In honor of the Eat Local challenge this week, I’d like to make an observation: isn’t it nice that eating local is so fashionable? I don't mean that in a facetious or offhand way. Here we are – bright, interesting 30- and 40- and 50-somethings, all eager to do something meaningful. Even though it might take some extra effort to seek out local ingredients, it’s very rewarding; not only do we get to do contribute to our own communities, but it also tastes so good and is so much fun. We’re not gnawing on bran flakes or choking back aloe vera shots; we’re marveling over tender spears of asparagus and unctuous cheeses. With our friends, no less. Life is good.
But I’m worried. Marian Burros’ New York Times article about the Eat Local Movement on Wednesday introduced a word that made me recoil in horror – at the end of the piece, she mentions people who eat really local; they grow their own food. All well and good, but here’s what they’re calling themselves: yokelvores.
Yokelvores? Please: say it ain’t so.
Check out the picture accompanying the article (I dare not re-post it here, so you’ll have to look for yourself) of the novelist Barbara Kingsolver and her family. Barbara Kingsolver is one of my favorite writers, and I would prostrate at her feet if I met her in person, but the photo of she and her husband with their teenage daughters made me cringe.
I’ve been that teenage daughter.
During the 80’s and 90’s, my family grew most of our own food, thanks to the forward-thinking convictions of my mother, who didn’t allow hydrogenated vegetable oil or high-fructose corn syrup to cross her threshold, ever. We spent our summers weeding rows of carrots and peas; we could never be away from home too long without rushing back to water the lettuce or check on the tomatoes. Many summer nights, we ate stir-fry and salad for dinner, composed entirely of vegetables we grew several feet from the kitchen door. For years on end, we spent the months of July and August canning hundreds – and that is no exaggeration – of jars of fruits and vegetables.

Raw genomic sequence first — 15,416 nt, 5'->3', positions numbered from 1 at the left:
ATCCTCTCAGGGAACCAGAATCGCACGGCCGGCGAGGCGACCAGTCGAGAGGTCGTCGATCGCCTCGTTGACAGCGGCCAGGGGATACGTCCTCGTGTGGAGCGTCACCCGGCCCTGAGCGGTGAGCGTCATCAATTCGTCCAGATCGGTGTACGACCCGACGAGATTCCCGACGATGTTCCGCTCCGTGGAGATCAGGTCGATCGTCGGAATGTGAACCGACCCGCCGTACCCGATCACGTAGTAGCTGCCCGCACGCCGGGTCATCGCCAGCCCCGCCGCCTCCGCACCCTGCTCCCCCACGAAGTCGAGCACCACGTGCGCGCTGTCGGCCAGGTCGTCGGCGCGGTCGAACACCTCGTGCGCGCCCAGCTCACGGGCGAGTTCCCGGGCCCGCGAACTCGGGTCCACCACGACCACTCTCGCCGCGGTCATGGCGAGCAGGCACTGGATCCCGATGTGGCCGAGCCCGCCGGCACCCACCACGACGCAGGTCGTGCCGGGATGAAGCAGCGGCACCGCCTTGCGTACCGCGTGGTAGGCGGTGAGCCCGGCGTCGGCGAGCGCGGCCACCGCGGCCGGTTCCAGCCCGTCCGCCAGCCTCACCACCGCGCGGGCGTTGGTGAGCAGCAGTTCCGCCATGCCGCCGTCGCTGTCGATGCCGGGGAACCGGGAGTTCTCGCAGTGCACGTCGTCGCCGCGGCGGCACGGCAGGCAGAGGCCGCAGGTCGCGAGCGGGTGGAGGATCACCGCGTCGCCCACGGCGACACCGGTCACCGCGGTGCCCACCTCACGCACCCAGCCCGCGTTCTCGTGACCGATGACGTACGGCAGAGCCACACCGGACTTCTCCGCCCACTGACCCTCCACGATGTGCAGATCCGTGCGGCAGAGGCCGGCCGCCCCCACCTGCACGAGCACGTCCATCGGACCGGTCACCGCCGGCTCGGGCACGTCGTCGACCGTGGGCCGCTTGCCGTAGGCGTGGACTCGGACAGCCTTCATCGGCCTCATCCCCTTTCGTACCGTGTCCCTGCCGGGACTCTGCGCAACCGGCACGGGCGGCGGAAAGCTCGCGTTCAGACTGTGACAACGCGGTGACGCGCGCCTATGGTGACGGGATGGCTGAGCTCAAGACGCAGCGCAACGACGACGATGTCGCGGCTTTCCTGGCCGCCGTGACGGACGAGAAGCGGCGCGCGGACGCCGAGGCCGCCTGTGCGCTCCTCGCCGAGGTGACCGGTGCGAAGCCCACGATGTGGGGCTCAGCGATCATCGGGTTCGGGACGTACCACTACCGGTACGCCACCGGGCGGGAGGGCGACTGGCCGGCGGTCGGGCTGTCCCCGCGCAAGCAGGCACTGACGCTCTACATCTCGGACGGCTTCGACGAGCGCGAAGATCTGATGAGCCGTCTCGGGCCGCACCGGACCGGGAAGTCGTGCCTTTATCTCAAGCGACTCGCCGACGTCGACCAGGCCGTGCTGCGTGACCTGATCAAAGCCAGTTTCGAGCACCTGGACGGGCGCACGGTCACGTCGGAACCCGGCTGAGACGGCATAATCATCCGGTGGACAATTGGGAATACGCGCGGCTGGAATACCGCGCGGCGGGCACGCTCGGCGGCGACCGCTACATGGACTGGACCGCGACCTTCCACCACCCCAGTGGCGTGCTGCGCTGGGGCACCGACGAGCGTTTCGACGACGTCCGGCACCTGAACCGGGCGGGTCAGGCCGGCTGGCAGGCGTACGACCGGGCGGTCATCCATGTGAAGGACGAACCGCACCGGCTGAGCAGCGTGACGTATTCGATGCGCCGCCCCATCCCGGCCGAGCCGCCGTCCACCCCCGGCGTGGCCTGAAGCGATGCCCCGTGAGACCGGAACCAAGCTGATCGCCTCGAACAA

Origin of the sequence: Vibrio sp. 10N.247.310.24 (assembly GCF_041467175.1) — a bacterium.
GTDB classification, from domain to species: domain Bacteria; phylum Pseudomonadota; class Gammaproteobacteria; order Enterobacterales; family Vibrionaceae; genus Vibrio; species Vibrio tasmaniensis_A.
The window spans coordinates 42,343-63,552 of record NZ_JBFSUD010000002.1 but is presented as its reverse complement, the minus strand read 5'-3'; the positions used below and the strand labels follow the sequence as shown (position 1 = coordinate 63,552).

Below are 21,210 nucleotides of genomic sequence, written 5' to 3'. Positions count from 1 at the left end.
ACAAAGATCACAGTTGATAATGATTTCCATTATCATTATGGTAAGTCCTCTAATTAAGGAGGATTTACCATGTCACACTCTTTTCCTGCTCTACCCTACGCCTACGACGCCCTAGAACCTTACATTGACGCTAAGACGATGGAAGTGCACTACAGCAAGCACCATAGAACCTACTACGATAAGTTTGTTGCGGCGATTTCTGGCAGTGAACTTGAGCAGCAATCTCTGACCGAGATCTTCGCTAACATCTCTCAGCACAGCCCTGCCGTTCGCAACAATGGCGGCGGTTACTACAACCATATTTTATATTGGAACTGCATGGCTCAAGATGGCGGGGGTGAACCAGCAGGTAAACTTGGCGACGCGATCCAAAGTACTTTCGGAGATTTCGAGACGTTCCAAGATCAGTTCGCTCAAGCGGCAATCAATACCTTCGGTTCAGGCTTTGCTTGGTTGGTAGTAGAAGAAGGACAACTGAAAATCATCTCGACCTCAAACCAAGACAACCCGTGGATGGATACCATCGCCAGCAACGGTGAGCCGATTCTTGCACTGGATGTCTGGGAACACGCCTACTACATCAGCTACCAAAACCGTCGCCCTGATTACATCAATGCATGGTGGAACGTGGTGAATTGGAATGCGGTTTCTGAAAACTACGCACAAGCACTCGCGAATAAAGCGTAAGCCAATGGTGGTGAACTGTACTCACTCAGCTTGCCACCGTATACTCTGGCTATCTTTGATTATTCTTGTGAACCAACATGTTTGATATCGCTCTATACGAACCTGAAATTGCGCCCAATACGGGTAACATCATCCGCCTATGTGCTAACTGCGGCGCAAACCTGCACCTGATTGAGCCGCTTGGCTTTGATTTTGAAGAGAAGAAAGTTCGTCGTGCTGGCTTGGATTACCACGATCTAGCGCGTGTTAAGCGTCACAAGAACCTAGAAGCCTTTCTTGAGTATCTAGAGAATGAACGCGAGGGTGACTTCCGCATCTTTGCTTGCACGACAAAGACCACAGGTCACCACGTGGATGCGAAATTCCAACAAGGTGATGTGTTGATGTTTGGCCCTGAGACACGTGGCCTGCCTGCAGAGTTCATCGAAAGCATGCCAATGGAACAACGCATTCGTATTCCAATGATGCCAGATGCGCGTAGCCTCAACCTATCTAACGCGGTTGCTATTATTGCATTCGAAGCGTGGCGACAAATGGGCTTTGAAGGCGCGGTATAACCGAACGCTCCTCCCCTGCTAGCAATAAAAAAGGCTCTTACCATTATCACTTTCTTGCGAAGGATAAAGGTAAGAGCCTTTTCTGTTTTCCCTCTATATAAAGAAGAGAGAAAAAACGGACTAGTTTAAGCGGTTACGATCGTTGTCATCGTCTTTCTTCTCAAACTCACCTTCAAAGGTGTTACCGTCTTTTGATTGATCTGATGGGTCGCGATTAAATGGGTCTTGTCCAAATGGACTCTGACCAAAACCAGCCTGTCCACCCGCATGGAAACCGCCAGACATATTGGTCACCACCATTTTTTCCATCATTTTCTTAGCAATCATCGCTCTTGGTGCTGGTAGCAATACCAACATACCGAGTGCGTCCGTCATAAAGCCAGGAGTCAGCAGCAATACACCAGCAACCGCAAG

I’m grateful for the amazing food we ate, but at the time I thought we were incredibly weird. Okay, we were weird. We were not even remotely hip or fashionable. Which may sound trivial, but it’s actually my whole point – that being hip (yech, another word I don’t like) is reallyreallyreally important when you’re 16, and while a hokey/dorky/dweeby front might be a savvy marketing angle for movies like Napoleon Dynamite, it might not extend the life expectancy of a burgeoning movement.
When you were 15, would you have wanted the New York Times to publish a photo of you standing with your parents and holding a basket of eggs for an article that describes you as a “yokel”? Maybe you would have. But I doubt it.
In order for eating locally sourced foods to be more than a passing phase, we have to make sure that the younger generation doesn’t roll their eyes at our antics and resume munching on Twinkies. There are many, many huge corporations who are hoping for just that… so let’s not help them out by coining phrases like “yokel.”
Oh, me. I just wrote “the younger generation.” Now I’m scaring myself.
**Photo above: my mother’s corn patch last November.